By Na Vijayashankar
There is a virtual war being unleashed over Twitter. On February 4, the government sent it a list of 1,178 accounts that it wants removed or blocked. The centre alleged that these accounts were being run from Pakistan and were tweeting about the farmers’ protests. It said that if the executives of Twitter failed to do this, they could face imprisonment up to seven years.
Soon after, a Washington Post editorial described the Indian government as a “dictatorial” regime like Myanmar. This was followed by pop star Rihanna and green activist Greta Thunberg tweeting support for the farmers’ agitation. All this took Twitter propaganda to the level of an “Information War”.
Twitter refused to abide by the notice of the government under Section 69A of the Information Technology Act 2000 (ITA 2000). Earlier on January 31, the government had sent it a list of 257 tweets and accounts that it wanted blocked in India. Twitter initially complied, but later reinstated the accounts, stating that according to Twitter rules, the posts were protected under freedom of expression.
At the same time, Twitter decided to suspend the tweets of actress Kangana Ranaut as they were not in accordance with its standards. Twitter is now challenging the government and indicated that it has a legal right to overrule Indian law. This is similar to the behaviour of the East India Company which framed the rules of voluntary surrender of Indian rulers by imposing on them a condition that if they do not have a legal heir, they should accede the kingdom to it.
The ball is now in the court of the government. Will it respond meekly and surrender to Twitter or assert its right to establish its authority? And what is the legal status of Twitter in the context of the current controversy?
The entire row revolves around the claim that Twitter is a “media” and entitled to the right of freedom of press and has a duty to support freedom of expression. Simultaneously, it is a matter of debate whether Twitter is an “Intermediary” under ITA 2000 and entitled to protection under Section 79 of ITA 2000 or not.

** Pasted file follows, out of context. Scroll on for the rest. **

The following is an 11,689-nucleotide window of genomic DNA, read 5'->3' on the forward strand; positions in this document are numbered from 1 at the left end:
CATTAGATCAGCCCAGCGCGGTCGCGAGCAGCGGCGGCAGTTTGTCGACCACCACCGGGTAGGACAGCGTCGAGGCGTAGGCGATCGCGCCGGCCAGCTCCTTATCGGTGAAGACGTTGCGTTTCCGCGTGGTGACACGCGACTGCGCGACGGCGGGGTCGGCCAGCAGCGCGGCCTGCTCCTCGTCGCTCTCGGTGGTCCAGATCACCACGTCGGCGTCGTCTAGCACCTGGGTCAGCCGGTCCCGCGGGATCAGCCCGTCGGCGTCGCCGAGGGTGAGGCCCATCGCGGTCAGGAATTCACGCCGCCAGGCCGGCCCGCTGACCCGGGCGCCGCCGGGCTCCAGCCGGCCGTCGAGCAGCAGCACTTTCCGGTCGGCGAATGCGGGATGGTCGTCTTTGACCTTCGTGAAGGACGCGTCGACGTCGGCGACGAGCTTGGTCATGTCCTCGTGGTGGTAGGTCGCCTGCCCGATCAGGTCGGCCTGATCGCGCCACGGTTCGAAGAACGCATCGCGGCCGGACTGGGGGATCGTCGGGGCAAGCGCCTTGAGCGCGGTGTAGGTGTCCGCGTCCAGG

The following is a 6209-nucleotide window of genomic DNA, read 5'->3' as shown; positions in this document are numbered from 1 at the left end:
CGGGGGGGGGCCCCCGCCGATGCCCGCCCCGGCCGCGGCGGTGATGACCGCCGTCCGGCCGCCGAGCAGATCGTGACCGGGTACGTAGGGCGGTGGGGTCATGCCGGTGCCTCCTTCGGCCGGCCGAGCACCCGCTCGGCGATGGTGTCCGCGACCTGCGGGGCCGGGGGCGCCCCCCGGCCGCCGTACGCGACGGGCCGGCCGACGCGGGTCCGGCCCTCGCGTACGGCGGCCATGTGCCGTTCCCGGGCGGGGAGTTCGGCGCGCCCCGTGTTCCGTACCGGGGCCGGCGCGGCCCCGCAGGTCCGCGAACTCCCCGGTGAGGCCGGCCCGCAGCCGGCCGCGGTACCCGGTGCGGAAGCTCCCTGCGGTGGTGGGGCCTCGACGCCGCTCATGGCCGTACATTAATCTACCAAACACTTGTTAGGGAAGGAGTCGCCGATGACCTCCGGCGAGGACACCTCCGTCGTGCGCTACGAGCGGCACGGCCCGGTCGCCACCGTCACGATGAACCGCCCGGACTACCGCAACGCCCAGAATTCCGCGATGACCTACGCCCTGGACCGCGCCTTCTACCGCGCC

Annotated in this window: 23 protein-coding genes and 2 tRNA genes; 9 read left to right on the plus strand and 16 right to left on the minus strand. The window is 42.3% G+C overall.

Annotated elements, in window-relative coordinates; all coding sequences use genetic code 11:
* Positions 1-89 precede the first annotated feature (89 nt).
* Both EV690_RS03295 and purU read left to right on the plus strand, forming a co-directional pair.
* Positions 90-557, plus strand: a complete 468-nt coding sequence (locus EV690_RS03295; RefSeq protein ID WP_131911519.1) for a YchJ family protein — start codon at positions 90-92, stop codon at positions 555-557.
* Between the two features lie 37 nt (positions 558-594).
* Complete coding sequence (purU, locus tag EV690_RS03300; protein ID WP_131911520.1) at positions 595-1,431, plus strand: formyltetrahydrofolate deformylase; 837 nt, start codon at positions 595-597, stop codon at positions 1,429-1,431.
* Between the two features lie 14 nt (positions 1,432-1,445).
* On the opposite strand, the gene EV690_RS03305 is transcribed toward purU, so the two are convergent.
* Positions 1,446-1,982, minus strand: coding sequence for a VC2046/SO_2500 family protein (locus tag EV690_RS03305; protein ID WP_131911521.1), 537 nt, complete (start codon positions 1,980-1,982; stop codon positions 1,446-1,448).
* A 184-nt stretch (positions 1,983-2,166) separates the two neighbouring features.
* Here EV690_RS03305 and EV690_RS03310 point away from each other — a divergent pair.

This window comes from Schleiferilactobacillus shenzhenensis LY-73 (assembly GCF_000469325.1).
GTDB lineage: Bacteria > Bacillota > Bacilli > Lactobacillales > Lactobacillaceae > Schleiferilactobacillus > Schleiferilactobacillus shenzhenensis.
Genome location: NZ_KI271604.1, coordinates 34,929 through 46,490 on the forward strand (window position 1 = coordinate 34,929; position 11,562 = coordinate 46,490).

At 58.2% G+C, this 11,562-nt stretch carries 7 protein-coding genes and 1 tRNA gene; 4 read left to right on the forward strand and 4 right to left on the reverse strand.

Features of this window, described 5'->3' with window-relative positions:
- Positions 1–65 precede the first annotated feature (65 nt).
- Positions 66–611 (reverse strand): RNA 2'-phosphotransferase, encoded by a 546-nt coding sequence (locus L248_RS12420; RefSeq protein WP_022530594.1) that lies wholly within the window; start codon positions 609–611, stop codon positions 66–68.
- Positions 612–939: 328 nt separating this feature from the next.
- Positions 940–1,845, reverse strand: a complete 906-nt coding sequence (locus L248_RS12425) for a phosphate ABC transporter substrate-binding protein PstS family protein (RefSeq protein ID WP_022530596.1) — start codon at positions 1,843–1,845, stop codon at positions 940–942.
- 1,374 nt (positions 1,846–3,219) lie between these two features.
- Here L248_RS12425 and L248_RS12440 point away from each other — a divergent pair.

Compared to a print publication, Twitter is like a newspaper which consists predominantly of “Letters to the Editor”, with advertisements in between. It, therefore, contains more views than news. To recognise a publication as news, there has to be more news than views. According to copyright laws, in fair use in reporting of a copyrighted work, the accepted norm is that the reproduction of the original should not exceed 10 percent. Similarly, according to the ethics of journalism, any publication in the category of a newspaper should predominantly have news which is a factual report of an occurrence of an event. Views should be incidental and advertising should be sparse. Twitter, therefore, does not pass this test as a news publication.
If a publication says that “there was a protest of 10,000 persons in Delhi opposing the recently passed farm laws on APMC regulation, MSP and Contractual Farming”, it is a news report. But if the publication says that hundreds of farmers died during a protest and that Narendra Modi is carrying out a genocide against them that is propaganda. If a person dies while trying to run over a barricade and a journalist claims that he was shot dead by the police, it is fake reporting meant to instigate further violence. Twitter is guilty of such fake reporting containing provocative statements. In such a scenario, the government has a duty to take action against the publication. The least that is expected in such a situation is blocking of individual tweets and fake accounts.